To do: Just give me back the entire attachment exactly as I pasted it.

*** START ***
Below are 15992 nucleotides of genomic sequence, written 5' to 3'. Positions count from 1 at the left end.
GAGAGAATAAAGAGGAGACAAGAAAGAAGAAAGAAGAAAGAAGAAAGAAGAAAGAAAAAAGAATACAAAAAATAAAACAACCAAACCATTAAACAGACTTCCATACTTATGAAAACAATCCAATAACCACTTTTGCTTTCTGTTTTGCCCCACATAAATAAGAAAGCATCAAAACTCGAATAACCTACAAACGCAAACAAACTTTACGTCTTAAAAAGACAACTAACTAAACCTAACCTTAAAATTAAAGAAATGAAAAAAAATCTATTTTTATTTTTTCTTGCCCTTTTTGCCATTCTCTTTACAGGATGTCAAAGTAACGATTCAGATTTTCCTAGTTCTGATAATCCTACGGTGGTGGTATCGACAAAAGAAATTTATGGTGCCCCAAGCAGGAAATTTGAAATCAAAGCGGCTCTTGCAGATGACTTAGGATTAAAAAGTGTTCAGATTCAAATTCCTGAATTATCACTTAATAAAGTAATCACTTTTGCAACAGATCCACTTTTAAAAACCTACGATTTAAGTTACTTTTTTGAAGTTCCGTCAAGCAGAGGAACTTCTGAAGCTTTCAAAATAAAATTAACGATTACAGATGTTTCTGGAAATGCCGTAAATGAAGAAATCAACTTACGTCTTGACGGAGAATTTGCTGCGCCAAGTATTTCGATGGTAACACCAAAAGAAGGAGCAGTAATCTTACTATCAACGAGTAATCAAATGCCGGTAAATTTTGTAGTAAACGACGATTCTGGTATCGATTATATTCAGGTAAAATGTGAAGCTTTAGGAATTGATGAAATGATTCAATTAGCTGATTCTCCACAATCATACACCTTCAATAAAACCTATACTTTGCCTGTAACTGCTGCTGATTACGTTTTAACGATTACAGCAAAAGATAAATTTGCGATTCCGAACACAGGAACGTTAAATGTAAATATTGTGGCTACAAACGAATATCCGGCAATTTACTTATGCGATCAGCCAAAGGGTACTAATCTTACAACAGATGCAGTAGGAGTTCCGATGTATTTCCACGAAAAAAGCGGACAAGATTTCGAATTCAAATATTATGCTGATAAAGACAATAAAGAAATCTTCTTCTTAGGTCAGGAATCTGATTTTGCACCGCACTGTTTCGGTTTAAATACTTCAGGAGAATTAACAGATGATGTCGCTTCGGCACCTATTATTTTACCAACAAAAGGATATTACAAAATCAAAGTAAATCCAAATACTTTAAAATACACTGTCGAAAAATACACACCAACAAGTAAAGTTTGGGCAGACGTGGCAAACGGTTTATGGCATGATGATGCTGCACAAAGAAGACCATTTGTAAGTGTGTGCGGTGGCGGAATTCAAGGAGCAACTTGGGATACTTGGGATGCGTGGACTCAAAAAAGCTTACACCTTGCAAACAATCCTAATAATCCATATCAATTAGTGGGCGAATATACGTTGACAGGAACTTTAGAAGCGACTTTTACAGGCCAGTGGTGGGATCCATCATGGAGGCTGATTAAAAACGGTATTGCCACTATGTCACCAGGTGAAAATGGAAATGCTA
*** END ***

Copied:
Below are 15992 nucleotides of genomic sequence, written 5' to 3'. Positions count from 1 at the left end.
GAGAGAATAAAGAGGAGACAAGAAAGAAGAAAGAAGAAAGAAGAAAGAAGAAAGAAAAAAGAATACAAAAAATAAAACAACCAAACCATTAAACAGACTTCCATACTTATGAAAACAATCCAATAACCACTTTTGCTTTCTGTTTTGCCCCACATAAATAAGAAAGCATCAAAACTCGAATAACCTACAAACGCAAACAAACTTTACGTCTTAAAAAGACAACTAACTAAACCTAACCTTAAAATTAAAGAAATGAAAAAAAATCTATTTTTATTTTTTCTTGCCCTTTTTGCCATTCTCTTTACAGGATGTCAAAGTAACGATTCAGATTTTCCTAGTTCTGATAATCCTACGGTGGTGGTATCGACAAAAGAAATTTATGGTGCCCCAAGCAGGAAATTTGAAATCAAAGCGGCTCTTGCAGATGACTTAGGATTAAAAAGTGTTCAGATTCAAATTCCTGAATTATCACTTAATAAAGTAATCACTTTTGCAACAGATCCACTTTTAAAAACCTACGATTTAAGTTACTTTTTTGAAGTTCCGTCAAGCAGAGGAACTTCTGAAGCTTTCAAAATAAAATTAACGATTACAGATGTTTCTGGAAATGCCGTAAATGAAGAAATCAACTTACGTCTTGACGGAGAATTTGCTGCGCCAAGTATTTCGATGGTAACACCAAAAGAAGGAGCAGTAATCTTACTATCAACGAGTAATCAAATGCCGGTAAATTTTGTAGTAAACGACGATTCTGGTATCGATTATATTCAGGTAAAATGTGAAGCTTTAGGAATTGATGAAATGATTCAATTAGCTGATTCTCCACAATCATACACCTTCAATAAAACCTATACTTTGCCTGTAACTGCTGCTGATTACGTTTTAACGATTACAGCAAAAGATAAATTTGCGATTCCGAACACAGGAACGTTAAATGTAAATATTGTGGCTACAAACGAATATCCGGCAATTTACTTATGCGATCAGCCAAAGGGTACTAATCTTACAACAGATGCAGTAGGAGTTCCGATGTATTTCCACGAAAAAAGCGGACAAGATTTCGAATTCAAATATTATGCTGATAAAGACAATAAAGAAATCTTCTTCTTAGGTCAGGAATCTGATTTTGCACCGCACTGTTTCGGTTTAAATACTTCAGGAGAATTAACAGATGATGTCGCTTCGGCACCTATTATTTTACCAACAAAAGGATATTACAAAATCAAAGTAAATCCAAATACTTTAAAATACACTGTCGAAAAATACACACCAACAAGTAAAGTTTGGGCAGACGTGGCAAACGGTTTATGGCATGATGATGCTGCACAAAGAAGACCATTTGTAAGTGTGTGCGGTGGCGGAATTCAAGGAGCAACTTGGGATACTTGGGATGCGTGGACTCAAAAAAGCTTACACCTTGCAAACAATCCTAATAATCCATATCAATTAGTGGGCGAATATACGTTGACAGGAACTTTAGAAGCGACTTTTACAGGCCAGTGGTGGGATCCATCATGGAGGCTGATTAAAAACGGTATTGCCACTATGTCACCAGGTGAAAATGGAAATGCTA